Fun Fact Friday: Forensic Engineering

Fun Fact Friday: Forensic Engineering

Many people are familiar with the common types of engineering: civil, electrical, mechanical, environmental, structural, and so on. But one discipline that might not be so widely known is forensic engineering, also referred to as investigative engineering.

Forensic engineering can be anything that requires an investigation into the origin and cause of a structure or object’s malfunction. These investigations and subsequent engineering reports are conducted by licensed professional engineers. This type of engineering is more common than most people may think. Insurance companies often call upon professional engineers to investigate claims that people make for some type of damage to their house or building structure. Professional engineers are brought in to analyze the situation and determine if the insurance claim is legitimate, who should pay for the damage, and the possibility and scope of repair. Property owners, plant managers, and others may also request forensic engineering services

Weather-related events such as wind, ice, hail, and snow are frequently the cause of structural damage. Foundation shifting, roof damage, burst pipes, electrical malfunctions, and other structural and equipment issues can be subject to a forensic engineering investigation in order to determine the cause of damage. Fire origin investigations are also common in forensic engineering, in addition to the evaluation of the structural integrity of the building or area involved in the fire. Equipment failures or malfunctions can also be investigated.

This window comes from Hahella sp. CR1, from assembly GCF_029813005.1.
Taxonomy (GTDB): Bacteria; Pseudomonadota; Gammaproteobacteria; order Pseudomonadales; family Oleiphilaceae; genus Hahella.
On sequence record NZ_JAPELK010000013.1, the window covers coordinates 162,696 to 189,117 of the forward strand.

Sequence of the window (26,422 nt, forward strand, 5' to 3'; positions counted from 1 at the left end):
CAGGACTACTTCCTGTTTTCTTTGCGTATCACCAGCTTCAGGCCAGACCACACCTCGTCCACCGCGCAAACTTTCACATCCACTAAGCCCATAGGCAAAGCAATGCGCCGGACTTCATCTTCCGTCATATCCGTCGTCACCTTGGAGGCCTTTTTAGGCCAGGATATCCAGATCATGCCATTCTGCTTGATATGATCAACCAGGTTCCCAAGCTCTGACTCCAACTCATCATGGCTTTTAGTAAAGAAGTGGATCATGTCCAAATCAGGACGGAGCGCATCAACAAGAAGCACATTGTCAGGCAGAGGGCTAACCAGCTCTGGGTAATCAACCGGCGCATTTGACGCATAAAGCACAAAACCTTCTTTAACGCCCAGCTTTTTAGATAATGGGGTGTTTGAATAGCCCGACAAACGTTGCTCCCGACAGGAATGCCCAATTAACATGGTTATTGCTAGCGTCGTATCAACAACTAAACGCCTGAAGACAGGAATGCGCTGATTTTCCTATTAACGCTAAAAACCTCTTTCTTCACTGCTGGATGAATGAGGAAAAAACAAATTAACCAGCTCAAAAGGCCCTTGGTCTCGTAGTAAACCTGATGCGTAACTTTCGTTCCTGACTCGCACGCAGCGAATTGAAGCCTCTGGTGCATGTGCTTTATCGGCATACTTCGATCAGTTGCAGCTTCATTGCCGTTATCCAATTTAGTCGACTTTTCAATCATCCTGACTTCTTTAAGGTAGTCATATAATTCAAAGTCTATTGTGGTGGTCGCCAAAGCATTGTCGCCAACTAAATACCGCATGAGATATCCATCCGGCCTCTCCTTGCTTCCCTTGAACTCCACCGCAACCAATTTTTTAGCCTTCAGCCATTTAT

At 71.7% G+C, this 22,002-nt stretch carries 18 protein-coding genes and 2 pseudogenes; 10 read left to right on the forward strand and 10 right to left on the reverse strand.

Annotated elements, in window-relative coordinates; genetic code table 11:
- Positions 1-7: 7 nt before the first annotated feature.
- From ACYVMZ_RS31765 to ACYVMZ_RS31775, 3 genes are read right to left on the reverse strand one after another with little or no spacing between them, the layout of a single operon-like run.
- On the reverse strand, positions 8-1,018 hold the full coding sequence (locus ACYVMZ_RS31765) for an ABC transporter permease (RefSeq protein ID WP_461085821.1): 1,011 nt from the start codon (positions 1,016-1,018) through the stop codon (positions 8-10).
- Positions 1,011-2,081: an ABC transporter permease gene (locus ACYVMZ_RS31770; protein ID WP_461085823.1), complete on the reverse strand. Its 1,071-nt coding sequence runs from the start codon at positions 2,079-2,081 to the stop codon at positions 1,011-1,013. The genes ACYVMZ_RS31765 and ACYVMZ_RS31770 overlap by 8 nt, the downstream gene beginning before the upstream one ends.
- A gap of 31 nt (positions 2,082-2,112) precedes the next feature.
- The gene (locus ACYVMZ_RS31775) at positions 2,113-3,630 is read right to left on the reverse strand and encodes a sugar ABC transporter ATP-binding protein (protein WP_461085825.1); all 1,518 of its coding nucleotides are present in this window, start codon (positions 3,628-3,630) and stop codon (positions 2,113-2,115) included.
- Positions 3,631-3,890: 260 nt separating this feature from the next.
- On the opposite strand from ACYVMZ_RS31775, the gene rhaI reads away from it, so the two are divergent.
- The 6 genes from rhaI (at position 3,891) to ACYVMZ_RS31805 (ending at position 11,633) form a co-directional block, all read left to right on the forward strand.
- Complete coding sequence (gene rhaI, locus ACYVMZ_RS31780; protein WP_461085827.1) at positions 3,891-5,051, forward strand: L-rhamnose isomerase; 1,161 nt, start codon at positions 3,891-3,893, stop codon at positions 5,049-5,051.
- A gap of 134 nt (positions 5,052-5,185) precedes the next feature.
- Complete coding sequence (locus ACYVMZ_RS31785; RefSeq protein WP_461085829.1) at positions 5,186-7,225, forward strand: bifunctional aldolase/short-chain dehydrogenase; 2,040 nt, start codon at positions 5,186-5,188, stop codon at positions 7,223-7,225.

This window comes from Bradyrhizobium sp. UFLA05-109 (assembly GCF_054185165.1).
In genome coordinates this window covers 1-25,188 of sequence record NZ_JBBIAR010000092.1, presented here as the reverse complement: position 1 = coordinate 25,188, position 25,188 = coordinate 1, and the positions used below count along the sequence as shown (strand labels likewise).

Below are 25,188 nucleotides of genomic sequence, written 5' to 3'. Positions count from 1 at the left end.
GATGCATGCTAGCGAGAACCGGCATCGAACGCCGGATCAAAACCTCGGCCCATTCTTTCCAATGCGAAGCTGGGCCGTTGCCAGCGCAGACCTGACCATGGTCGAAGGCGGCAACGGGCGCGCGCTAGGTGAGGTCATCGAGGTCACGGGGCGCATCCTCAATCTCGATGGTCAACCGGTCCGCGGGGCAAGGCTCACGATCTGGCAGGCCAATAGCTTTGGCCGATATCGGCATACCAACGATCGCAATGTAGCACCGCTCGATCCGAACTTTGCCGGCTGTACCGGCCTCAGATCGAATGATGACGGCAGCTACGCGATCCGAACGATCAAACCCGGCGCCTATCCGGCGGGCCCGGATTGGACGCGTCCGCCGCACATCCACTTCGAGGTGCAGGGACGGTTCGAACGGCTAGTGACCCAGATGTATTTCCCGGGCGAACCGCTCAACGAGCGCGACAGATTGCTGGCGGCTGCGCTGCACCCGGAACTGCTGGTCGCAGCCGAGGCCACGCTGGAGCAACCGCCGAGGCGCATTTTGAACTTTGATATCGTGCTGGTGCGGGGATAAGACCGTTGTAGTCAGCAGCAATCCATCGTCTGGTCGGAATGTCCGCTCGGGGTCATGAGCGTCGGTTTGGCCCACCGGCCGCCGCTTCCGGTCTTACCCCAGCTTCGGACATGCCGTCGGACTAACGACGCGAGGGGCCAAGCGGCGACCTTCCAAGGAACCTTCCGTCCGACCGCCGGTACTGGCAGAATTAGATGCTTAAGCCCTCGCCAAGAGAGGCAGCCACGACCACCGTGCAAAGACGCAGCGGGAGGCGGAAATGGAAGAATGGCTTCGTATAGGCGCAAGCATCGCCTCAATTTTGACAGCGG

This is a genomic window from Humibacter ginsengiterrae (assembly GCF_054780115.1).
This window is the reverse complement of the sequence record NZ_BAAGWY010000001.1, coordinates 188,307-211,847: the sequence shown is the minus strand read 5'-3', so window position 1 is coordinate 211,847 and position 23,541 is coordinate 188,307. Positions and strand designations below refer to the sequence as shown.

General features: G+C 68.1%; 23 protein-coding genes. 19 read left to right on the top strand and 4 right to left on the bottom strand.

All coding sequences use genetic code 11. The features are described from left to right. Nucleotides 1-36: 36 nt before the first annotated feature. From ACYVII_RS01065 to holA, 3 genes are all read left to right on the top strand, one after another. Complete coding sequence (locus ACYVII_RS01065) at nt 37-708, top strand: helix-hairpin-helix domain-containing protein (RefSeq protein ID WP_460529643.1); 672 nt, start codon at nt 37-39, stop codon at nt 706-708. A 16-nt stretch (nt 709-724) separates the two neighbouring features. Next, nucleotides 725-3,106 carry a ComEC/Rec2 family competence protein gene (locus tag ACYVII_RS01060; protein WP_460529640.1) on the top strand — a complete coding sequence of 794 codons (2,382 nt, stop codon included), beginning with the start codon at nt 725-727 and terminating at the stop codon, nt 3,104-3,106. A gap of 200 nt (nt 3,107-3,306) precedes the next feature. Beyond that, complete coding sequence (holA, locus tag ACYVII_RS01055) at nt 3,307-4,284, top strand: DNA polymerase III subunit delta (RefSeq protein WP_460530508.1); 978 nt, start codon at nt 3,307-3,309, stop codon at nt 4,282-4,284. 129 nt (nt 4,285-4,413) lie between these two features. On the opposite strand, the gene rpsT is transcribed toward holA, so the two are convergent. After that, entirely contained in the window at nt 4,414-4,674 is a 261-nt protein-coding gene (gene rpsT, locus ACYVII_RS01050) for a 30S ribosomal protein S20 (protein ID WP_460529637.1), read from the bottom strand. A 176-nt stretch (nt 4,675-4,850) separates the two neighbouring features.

Encorus Group has several licensed professional engineers on staff who have experience performing forensic investigations. If you are in need of forensic engineering services, call Tara Lowry at 716.592.3980, ext. 120 or email tlowry@encorus.com.

Fun Fact Friday: Seismic Design

Fun Fact Friday: Seismic Design

During the design phase of a structure, there are certain loading conditions that engineers need to take into consideration. One of those loading conditions is seismic load, which is a dynamic load caused by the acceleration of the earth supporting the structure. Earthquakes can occur in any location at any time with increased activity near known fault lines. In fact, the Western New York area is located near a fault line, The Clarendon-Linden fault. This fault line is not expected to produce a major earthquake event; therefore, the area is generally considered a low seismic area.